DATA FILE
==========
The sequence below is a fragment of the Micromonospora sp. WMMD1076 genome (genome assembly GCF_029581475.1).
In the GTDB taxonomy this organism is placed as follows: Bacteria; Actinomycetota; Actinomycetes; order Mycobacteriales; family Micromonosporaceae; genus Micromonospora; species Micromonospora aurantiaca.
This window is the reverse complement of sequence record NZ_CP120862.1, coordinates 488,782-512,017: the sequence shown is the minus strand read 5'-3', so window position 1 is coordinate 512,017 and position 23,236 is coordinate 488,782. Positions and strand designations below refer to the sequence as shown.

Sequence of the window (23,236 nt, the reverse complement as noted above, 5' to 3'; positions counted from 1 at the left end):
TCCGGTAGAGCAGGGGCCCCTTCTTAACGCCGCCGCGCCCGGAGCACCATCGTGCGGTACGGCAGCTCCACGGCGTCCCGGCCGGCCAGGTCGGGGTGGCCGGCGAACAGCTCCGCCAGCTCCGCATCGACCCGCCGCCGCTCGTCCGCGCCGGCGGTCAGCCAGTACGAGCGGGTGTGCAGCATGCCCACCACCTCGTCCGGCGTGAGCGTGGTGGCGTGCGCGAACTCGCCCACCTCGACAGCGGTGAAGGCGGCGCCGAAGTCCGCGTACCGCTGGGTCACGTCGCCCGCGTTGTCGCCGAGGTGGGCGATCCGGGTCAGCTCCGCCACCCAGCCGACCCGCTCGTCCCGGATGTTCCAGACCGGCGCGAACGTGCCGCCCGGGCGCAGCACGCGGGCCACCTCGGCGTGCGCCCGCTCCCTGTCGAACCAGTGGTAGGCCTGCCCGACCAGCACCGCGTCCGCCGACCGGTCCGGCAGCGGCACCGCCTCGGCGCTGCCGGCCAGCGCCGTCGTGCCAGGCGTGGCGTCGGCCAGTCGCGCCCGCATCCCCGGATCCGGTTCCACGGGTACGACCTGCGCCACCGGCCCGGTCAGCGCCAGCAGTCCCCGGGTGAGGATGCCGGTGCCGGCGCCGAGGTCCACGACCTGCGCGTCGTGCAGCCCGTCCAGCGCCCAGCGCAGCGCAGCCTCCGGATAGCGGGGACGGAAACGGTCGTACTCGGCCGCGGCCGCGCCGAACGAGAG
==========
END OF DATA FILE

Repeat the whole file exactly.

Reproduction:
The sequence below is a fragment of the Micromonospora sp. WMMD1076 genome (genome assembly GCF_029581475.1).
In the GTDB taxonomy this organism is placed as follows: Bacteria; Actinomycetota; Actinomycetes; order Mycobacteriales; family Micromonosporaceae; genus Micromonospora; species Micromonospora aurantiaca.
This window is the reverse complement of sequence record NZ_CP120862.1, coordinates 488,782-512,017: the sequence shown is the minus strand read 5'-3', so window position 1 is coordinate 512,017 and position 23,236 is coordinate 488,782. Positions and strand designations below refer to the sequence as shown.

Sequence of the window (23,236 nt, the reverse complement as noted above, 5' to 3'; positions counted from 1 at the left end):
TCCGGTAGAGCAGGGGCCCCTTCTTAACGCCGCCGCGCCCGGAGCACCATCGTGCGGTACGGCAGCTCCACGGCGTCCCGGCCGGCCAGGTCGGGGTGGCCGGCGAACAGCTCCGCCAGCTCCGCATCGACCCGCCGCCGCTCGTCCGCGCCGGCGGTCAGCCAGTACGAGCGGGTGTGCAGCATGCCCACCACCTCGTCCGGCGTGAGCGTGGTGGCGTGCGCGAACTCGCCCACCTCGACAGCGGTGAAGGCGGCGCCGAAGTCCGCGTACCGCTGGGTCACGTCGCCCGCGTTGTCGCCGAGGTGGGCGATCCGGGTCAGCTCCGCCACCCAGCCGACCCGCTCGTCCCGGATGTTCCAGACCGGCGCGAACGTGCCGCCCGGGCGCAGCACGCGGGCCACCTCGGCGTGCGCCCGCTCCCTGTCGAACCAGTGGTAGGCCTGCCCGACCAGCACCGCGTCCGCCGACCGGTCCGGCAGCGGCACCGCCTCGGCGCTGCCGGCCAGCGCCGTCGTGCCAGGCGTGGCGTCGGCCAGTCGCGCCCGCATCCCCGGATCCGGTTCCACGGGTACGACCTGCGCCACCGGCCCGGTCAGCGCCAGCAGTCCCCGGGTGAGGATGCCGGTGCCGGCGCCGAGGTCCACGACCTGCGCGTCGTGCAGCCCGTCCAGCGCCCAGCGCAGCGCAGCCTCCGGATAGCGGGGACGGAAACGGTCGTACTCGGCCGCGGCCGCGCCGAACGAGAG